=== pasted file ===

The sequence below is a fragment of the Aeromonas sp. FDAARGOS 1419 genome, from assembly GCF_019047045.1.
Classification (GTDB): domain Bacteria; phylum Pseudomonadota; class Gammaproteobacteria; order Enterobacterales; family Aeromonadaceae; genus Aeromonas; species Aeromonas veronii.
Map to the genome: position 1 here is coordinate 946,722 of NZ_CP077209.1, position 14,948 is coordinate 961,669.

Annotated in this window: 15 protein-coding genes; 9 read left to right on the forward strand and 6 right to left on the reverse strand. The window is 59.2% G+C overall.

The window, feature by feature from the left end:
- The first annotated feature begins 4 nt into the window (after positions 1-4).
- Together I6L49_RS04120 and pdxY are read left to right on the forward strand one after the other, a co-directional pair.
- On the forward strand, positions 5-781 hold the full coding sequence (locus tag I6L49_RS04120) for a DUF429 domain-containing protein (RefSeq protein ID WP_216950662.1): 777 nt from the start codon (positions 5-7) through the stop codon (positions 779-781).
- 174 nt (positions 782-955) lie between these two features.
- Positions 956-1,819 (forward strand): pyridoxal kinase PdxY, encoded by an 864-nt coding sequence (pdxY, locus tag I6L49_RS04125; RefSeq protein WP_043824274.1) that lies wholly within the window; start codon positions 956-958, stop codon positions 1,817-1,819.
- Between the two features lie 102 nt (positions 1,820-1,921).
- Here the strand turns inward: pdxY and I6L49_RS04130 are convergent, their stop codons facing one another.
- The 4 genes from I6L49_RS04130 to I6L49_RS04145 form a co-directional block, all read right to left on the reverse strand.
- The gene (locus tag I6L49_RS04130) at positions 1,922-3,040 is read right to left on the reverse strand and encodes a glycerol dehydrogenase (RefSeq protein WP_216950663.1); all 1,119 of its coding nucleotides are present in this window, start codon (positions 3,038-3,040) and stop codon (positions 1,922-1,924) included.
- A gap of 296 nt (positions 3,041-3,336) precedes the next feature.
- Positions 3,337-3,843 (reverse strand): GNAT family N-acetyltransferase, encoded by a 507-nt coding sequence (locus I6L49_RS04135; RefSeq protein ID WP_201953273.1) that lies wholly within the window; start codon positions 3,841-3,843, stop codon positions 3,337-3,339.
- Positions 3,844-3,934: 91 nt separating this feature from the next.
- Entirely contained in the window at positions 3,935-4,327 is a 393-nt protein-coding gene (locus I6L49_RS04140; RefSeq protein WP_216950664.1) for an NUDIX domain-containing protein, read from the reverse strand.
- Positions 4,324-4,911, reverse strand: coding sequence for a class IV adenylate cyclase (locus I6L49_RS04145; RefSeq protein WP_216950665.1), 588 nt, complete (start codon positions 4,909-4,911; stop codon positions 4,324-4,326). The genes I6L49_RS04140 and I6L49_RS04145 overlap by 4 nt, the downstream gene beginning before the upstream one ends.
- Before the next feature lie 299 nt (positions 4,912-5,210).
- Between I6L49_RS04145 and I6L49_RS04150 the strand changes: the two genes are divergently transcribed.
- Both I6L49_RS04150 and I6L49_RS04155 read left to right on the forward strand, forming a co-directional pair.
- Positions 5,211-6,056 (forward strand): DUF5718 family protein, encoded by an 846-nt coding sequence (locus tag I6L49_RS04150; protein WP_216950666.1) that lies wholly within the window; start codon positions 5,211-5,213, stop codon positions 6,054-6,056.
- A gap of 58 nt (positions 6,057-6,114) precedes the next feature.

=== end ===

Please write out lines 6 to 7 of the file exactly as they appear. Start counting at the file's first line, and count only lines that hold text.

- The first annotated feature begins 4 nt into the window (after positions 1-4).
- Together I6L49_RS04120 and pdxY are read left to right on the forward strand one after the other, a co-directional pair.